If Lawrence J. Ellison winds up leading the Infobahn race, it will be thanks to the efforts of a few young engineers. They're the guys who designed Oracle Corp.'s Video Server, a program to dish up digitized video. While most interactive TV technology is still gestating, British Telecom PLC and Bell Atlantic say that Oracle's system works and that they're ready to expand their trials. Not bad, considering the Oracle team built its first prototype in just two months.
The project got started back in mid-1993, when engineers Andrew Laursen, then aged 34, and William Bailey, then 27, were already working on a program for sending video clips across a network. Laursen got the idea of trying the program on as many as 1,000 processors at once. Bailey's response: "You know, dude, I think we can do this."
The idea may have been simple. Getting it right wasn't. Broadcasting a digitized film is fairly easy. Serving up 100 different films to 100 houses at 100 different times is a programming nightmare. Laursen's idea was to use a supercomputer from Ellison's nCube Inc. to split the video data into 1,000 different segments and store each of them on a different disk drive, controlled by its own microprocessor. One processor coordinates all the others so the film flows seamlessly in the correct order. When a new viewer orders a film--whether it's 20 seconds or 20 minutes later--the first drives can start delivering the film.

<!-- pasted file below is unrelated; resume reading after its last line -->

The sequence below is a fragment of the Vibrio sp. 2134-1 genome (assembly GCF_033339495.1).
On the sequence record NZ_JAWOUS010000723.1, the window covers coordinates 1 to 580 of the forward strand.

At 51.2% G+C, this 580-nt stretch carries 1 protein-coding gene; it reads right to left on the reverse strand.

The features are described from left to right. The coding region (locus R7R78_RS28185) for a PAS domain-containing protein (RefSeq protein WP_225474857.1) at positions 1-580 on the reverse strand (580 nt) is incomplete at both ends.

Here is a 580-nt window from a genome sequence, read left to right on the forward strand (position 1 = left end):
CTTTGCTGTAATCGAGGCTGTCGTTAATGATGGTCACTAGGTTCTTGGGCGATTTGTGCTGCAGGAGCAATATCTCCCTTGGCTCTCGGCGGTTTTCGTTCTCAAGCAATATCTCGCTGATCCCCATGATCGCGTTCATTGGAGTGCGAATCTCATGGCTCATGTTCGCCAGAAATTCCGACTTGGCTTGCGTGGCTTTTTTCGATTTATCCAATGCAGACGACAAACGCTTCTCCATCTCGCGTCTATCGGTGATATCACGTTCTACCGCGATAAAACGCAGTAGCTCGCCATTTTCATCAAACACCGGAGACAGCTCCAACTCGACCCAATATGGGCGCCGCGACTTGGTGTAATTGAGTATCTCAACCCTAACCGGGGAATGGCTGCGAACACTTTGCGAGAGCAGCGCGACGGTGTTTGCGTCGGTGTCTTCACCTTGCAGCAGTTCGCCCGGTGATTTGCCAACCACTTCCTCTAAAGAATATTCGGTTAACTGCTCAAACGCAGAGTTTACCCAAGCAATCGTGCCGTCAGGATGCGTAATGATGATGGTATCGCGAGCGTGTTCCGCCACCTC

In June, 1993, they took their plan to Ellison, who gave it an immediate thumbs-up. "Larry likes sexy-sounding technologies," says Bailey. Six weeks later, he dropped by the lab, where the programmers had yet to get a single video to play. But the boss wanted to show off the setup--at a conference less than three weeks away. After a quarter-million dollars in new gear and 11/2 weeks of round-the-clock work, the team had its first success: At quarter to midnight on a Saturday night, it sent a Pink Floyd video to a PC. The programmers called Ellison at home, and within an hour he arrived, date in tow. "I wanted to see it," Ellison says. "I couldn't just leave her there."
The next step--getting more than one video at a time to play--was harder. The server worked, but the software for the three PCs that were to run the videos didn't. A day before the conference, two PCs were working. Then, one crashed. Finally, in desperation, they copied the entire program from the working PC onto the others, and at 10 p.m. on the night of the show, miraculously the system worked.
"UNBELIEVABLY COOL." How did the Oracle team do in two months what Microsoft Corp. took more than a year to pull off? "Microsoft programmers need more sleep than we do," cracks Bailey. Laursen believes that it had more to do with determination--and a prod from Ellison. The program has since been adapted to run on a wide range of computers, including systems from Digital Equipment Corp. and Hewlett-Packard Co.
Microsoft executives remain unimpressed. They believe that they can do the same thing with a network of PCs--for less than the $500 per household (not including the TV-set-top box) that a typical nCube system would cost.
While Oracle waits for the I-Way to take shape, it is trying to drum up business for its video server in corporations and online services. Using high-speed integrated services digital network (ISDN) phone lines, Ellison says, the server can send video to a 3-inch-by-4-inch window on desktop PCs. That would make possible video E-mail, for example. Oracle is working with Intel Corp., and sources say AT&T is considering joining the project. "This is like a video-enabled Internet," says Ellison. "It's unbelievably cool." Almost as cool as winning the I-Way race.